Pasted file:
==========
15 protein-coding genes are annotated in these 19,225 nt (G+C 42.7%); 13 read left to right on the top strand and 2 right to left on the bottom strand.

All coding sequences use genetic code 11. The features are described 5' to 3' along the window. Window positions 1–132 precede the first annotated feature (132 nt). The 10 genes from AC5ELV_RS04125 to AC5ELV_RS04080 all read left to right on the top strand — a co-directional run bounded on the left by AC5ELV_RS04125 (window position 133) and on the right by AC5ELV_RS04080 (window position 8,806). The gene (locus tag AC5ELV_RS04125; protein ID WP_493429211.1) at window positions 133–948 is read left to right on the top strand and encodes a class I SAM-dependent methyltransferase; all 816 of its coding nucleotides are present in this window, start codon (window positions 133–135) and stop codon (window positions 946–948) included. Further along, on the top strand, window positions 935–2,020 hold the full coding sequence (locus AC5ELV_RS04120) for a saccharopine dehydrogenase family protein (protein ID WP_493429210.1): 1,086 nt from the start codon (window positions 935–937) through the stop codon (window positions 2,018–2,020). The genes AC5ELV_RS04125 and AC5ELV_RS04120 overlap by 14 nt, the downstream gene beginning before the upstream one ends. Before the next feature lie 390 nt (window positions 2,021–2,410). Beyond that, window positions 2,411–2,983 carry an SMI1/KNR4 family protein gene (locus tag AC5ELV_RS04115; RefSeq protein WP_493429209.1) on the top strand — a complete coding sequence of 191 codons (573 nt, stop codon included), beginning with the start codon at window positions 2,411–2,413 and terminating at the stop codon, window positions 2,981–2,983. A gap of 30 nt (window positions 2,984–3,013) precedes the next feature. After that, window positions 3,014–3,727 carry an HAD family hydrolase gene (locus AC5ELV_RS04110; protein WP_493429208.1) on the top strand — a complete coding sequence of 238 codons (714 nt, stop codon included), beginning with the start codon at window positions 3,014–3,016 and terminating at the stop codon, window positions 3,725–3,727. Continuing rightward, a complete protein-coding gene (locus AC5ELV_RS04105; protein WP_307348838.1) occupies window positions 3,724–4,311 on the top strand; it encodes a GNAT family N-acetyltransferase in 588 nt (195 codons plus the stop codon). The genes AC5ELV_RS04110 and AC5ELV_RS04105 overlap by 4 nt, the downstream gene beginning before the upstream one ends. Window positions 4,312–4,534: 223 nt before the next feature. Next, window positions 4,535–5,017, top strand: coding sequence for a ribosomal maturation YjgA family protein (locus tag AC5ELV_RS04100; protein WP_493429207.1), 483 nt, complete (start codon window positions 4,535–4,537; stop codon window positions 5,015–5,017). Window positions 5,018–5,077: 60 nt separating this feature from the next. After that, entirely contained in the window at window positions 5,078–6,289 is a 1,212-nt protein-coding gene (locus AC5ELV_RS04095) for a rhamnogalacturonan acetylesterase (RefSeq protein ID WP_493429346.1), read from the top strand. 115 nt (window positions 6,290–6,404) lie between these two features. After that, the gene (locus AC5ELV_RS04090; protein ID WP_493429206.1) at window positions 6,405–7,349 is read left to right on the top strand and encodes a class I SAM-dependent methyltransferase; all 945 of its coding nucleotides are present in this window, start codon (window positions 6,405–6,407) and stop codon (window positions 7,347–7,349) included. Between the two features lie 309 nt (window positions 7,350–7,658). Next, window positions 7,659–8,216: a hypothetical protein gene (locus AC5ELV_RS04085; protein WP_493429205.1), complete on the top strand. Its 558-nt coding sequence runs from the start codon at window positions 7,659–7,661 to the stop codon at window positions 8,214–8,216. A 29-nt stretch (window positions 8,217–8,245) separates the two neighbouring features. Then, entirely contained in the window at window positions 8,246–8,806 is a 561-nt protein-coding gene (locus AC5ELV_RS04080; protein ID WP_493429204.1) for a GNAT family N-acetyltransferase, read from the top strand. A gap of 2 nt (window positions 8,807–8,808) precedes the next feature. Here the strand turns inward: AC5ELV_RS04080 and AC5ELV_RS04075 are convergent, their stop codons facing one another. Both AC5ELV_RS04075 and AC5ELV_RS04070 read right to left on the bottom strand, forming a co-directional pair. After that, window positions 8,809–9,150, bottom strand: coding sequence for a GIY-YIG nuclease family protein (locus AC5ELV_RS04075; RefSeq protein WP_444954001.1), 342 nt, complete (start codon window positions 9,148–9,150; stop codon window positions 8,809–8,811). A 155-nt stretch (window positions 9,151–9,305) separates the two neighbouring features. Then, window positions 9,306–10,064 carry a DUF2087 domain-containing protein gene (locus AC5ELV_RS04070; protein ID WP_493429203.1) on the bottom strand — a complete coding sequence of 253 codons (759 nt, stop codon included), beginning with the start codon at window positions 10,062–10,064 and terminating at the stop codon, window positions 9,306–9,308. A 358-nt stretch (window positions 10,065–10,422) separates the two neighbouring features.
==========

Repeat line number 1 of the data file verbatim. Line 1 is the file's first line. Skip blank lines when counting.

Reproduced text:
15 protein-coding genes are annotated in these 19,225 nt (G+C 42.7%); 13 read left to right on the top strand and 2 right to left on the bottom strand.